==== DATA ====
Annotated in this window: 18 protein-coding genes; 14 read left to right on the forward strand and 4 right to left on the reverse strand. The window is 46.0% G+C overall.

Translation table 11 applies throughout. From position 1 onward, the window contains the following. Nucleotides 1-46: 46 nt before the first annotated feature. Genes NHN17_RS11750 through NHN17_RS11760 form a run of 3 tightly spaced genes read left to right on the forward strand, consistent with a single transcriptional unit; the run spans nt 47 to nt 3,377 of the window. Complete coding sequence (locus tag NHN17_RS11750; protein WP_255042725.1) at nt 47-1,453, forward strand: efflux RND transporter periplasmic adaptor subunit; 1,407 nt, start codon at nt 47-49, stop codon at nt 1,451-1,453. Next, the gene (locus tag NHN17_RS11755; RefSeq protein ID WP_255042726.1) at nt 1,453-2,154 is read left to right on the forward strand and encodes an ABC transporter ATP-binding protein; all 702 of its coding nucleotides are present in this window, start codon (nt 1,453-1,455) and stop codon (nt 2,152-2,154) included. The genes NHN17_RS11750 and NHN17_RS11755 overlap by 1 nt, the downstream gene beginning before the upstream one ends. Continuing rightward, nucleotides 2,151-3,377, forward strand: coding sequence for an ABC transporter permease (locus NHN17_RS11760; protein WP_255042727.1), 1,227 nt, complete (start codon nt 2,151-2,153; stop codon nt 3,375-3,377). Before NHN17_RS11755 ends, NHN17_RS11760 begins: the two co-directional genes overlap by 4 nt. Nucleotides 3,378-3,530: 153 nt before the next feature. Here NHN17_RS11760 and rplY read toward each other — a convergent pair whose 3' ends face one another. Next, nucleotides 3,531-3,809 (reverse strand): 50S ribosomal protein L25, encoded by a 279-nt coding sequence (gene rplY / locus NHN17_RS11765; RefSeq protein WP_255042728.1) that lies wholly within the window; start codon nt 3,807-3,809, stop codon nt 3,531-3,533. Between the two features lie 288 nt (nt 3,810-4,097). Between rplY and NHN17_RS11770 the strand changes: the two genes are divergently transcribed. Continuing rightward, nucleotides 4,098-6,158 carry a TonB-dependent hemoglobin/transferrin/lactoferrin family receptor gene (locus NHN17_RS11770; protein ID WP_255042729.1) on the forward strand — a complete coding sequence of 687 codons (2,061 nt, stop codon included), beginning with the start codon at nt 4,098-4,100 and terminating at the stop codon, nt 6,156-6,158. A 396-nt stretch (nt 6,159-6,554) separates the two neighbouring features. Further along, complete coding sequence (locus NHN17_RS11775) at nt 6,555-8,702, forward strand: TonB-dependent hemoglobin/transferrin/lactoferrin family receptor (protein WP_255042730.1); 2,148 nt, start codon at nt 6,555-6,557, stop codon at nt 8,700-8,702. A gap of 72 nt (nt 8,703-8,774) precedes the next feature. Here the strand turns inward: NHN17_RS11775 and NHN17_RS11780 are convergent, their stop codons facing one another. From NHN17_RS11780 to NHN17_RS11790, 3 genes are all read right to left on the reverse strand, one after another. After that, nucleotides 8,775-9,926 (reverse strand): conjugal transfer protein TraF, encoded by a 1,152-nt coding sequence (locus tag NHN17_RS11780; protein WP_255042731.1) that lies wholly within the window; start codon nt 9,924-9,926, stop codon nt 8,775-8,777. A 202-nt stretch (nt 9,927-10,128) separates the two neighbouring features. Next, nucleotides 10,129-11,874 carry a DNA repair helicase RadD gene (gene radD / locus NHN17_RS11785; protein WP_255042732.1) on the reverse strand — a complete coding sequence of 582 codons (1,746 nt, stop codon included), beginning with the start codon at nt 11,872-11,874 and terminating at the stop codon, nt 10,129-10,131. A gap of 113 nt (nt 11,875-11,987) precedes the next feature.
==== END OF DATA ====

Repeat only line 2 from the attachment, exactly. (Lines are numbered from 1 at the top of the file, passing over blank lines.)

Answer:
Translation table 11 applies throughout. From position 1 onward, the window contains the following. Nucleotides 1-46: 46 nt before the first annotated feature. Genes NHN17_RS11750 through NHN17_RS11760 form a run of 3 tightly spaced genes read left to right on the forward strand, consistent with a single transcriptional unit; the run spans nt 47 to nt 3,377 of the window. Complete coding sequence (locus tag NHN17_RS11750; protein WP_255042725.1) at nt 47-1,453, forward strand: efflux RND transporter periplasmic adaptor subunit; 1,407 nt, start codon at nt 47-49, stop codon at nt 1,451-1,453. Next, the gene (locus tag NHN17_RS11755; RefSeq protein ID WP_255042726.1) at nt 1,453-2,154 is read left to right on the forward strand and encodes an ABC transporter ATP-binding protein; all 702 of its coding nucleotides are present in this window, start codon (nt 1,453-1,455) and stop codon (nt 2,152-2,154) included. The genes NHN17_RS11750 and NHN17_RS11755 overlap by 1 nt, the downstream gene beginning before the upstream one ends. Continuing rightward, nucleotides 2,151-3,377, forward strand: coding sequence for an ABC transporter permease (locus NHN17_RS11760; protein WP_255042727.1), 1,227 nt, complete (start codon nt 2,151-2,153; stop codon nt 3,375-3,377). Before NHN17_RS11755 ends, NHN17_RS11760 begins: the two co-directional genes overlap by 4 nt. Nucleotides 3,378-3,530: 153 nt before the next feature. Here NHN17_RS11760 and rplY read toward each other — a convergent pair whose 3' ends face one another. Next, nucleotides 3,531-3,809 (reverse strand): 50S ribosomal protein L25, encoded by a 279-nt coding sequence (gene rplY / locus NHN17_RS11765; RefSeq protein WP_255042728.1) that lies wholly within the window; start codon nt 3,807-3,809, stop codon nt 3,531-3,533. Between the two features lie 288 nt (nt 3,810-4,097). Between rplY and NHN17_RS11770 the strand changes: the two genes are divergently transcribed. Continuing rightward, nucleotides 4,098-6,158 carry a TonB-dependent hemoglobin/transferrin/lactoferrin family receptor gene (locus NHN17_RS11770; protein ID WP_255042729.1) on the forward strand — a complete coding sequence of 687 codons (2,061 nt, stop codon included), beginning with the start codon at nt 4,098-4,100 and terminating at the stop codon, nt 6,156-6,158. A 396-nt stretch (nt 6,159-6,554) separates the two neighbouring features. Further along, complete coding sequence (locus NHN17_RS11775) at nt 6,555-8,702, forward strand: TonB-dependent hemoglobin/transferrin/lactoferrin family receptor (protein WP_255042730.1); 2,148 nt, start codon at nt 6,555-6,557, stop codon at nt 8,700-8,702. A gap of 72 nt (nt 8,703-8,774) precedes the next feature. Here the strand turns inward: NHN17_RS11775 and NHN17_RS11780 are convergent, their stop codons facing one another. From NHN17_RS11780 to NHN17_RS11790, 3 genes are all read right to left on the reverse strand, one after another. After that, nucleotides 8,775-9,926 (reverse strand): conjugal transfer protein TraF, encoded by a 1,152-nt coding sequence (locus tag NHN17_RS11780; protein WP_255042731.1) that lies wholly within the window; start codon nt 9,924-9,926, stop codon nt 8,775-8,777. A 202-nt stretch (nt 9,927-10,128) separates the two neighbouring features. Next, nucleotides 10,129-11,874 carry a DNA repair helicase RadD gene (gene radD / locus NHN17_RS11785; protein WP_255042732.1) on the reverse strand — a complete coding sequence of 582 codons (1,746 nt, stop codon included), beginning with the start codon at nt 11,872-11,874 and terminating at the stop codon, nt 10,129-10,131. A gap of 113 nt (nt 11,875-11,987) precedes the next feature.